Writer: Kelly Sue DeConnick | Artist: Dexter Soy (#1-4), Emma Rios (#5-6), w. Richard Elson, Karl Kesel, Al Barrionuevo | Colors: Wil Quintana, Javier Rodriguez, Jordie Bellare (#5-6) | Inks: Alvaro Lopez (#6)
The “Mightiest” of Earth’s Mightiest Heroes is back!
Ace pilot. Legendary Avenger. One hundred percent pure bad-ass. Carol Danvers has a new name, a new mission – and all the power she needs to make her own life a living hell. As the new Captain Marvel, Carol is forging from a challenge from her past! It’s a firefight in the sky as the Banshee Squadron debut – but who are the Prowlers, and where has Carol seen them before? And how does secret NASA training program Mercury 13 fit in?
Witness Captain Marvel in blazing battlefield action that just may change the course of history! Avengers Time Travel Protocols: engage!
Collects: Captain Marvel #1-6
After spotting a preview of this series, I knew I had to read it. True, I still waited for the collected book, but the artwork for the first four chapters of this book are great. As it happens, the story is great as well. This was a very pleasant surprise, and the story exceeded my already high expectations.
The book kicks off with Captains Marvel and America facing off against Absorption Man, outside the National History Museum in New York. Absorption Man (terrible name, in my opinion) is after some moon rock that he thinks will give him special moon powers.
We’re treated to some background and shared history of the two characters. After the battle, Captain America presses her once again to properly take on the mantle of Captain Marvel (she’s hesitant to take on the moniker, given how beloved the original Captain Marvel was). Then we get some very quick exposition to give new readers the origin of Captain Marvel’s powers.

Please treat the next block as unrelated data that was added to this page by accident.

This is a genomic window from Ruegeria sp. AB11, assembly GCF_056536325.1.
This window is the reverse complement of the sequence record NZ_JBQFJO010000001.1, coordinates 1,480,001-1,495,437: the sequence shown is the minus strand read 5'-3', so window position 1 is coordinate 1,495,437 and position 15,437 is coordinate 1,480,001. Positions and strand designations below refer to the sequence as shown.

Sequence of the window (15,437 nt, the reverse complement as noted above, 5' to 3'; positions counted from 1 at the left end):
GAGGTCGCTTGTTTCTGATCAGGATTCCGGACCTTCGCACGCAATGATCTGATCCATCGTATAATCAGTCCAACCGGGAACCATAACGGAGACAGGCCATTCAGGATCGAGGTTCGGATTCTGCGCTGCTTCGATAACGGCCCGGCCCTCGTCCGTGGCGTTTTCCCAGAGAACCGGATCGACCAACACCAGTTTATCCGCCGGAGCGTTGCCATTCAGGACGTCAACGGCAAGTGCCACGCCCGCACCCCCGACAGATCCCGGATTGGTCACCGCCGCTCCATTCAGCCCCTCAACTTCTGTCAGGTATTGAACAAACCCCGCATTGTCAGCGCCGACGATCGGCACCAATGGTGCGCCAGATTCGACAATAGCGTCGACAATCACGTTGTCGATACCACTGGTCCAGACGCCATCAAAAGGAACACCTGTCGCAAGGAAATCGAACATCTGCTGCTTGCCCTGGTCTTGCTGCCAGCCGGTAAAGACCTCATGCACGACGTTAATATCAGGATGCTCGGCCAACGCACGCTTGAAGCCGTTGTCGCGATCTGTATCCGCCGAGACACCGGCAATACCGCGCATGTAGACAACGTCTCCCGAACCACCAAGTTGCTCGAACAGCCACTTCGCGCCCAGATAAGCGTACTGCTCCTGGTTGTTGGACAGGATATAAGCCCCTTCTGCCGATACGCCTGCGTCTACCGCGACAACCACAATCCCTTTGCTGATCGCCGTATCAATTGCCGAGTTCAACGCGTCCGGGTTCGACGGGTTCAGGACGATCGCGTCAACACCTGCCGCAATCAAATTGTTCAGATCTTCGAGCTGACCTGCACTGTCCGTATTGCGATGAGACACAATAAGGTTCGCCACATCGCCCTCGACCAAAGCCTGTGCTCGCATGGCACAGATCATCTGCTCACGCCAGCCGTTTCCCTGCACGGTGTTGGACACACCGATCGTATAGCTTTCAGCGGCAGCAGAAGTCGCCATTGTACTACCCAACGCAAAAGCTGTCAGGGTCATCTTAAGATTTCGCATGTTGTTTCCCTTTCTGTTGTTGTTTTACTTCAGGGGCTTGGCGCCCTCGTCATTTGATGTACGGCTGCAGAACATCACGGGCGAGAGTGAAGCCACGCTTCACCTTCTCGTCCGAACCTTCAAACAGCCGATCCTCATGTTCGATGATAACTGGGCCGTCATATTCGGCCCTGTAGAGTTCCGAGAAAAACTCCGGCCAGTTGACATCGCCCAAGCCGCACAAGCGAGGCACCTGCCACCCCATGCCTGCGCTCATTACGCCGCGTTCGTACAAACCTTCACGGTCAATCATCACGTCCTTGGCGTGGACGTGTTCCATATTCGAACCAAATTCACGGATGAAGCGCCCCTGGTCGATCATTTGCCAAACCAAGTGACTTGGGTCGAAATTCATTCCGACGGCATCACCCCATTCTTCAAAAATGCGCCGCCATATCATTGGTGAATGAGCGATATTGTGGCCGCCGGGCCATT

Alyssa said this page made it look like the Captain’s breasts were made of Play-Dough
There are two sides to the story: Captain Marvel as super-hero, and also Carol Danvers, woman in a man’s world. She reminisces about her idol, Helen Cobb, a peerless pilot way ahead of her time, who fought the system to allow her and her fellow female pilots to work as test pilots. She has just passed away, which puts Carol in a reflective mood. As she looks after her friend Tracy, who is currently undergoing chemotherapy, she also decides to beat one of Cobb’s greatest records.
To do this, she goes on a flight in Cobb’s plane, in her honor and after her funeral (which is a very touching moment, actually). That’s when things get very strange, and time travel gets involved. Carol ends up on an island off the coast of Peru, under Japanese control. She hooks up with the Banshee Squad, a team of female pilots who also find themselves stranded on the island. What follows is Carol's attempt to get to the bottom of the time-travel, which steps her forward each time, bringing her again into Cobb's orbit (and not necessarily in a good way).
I really like the artwork for chapters #1-4: the painted quality to it is stunning, vivid, and absolutely eye-catching. The style-change for the final two chapters was a bit jarring, unfortunately, and while good in its way (reminiscent of occasional Fables artwork), and is certainly not bad per se, it was not nearly as eye-catching as the first style in my opinion.
The book includes, as a bonus, a good, long prose-history of Carol Danvers/Captain Marvel, which was certainly interesting for this new reader. The pages fill in some nice blanks and extra color to the Marvel Universe.
Overall, this is a great comic. I look forward to reading more of the series. (And also catching up with Avengers Assemble, so I can start reading DeConnick’s work on that series, too.)
Original Captain Marvel Series Covers #1-6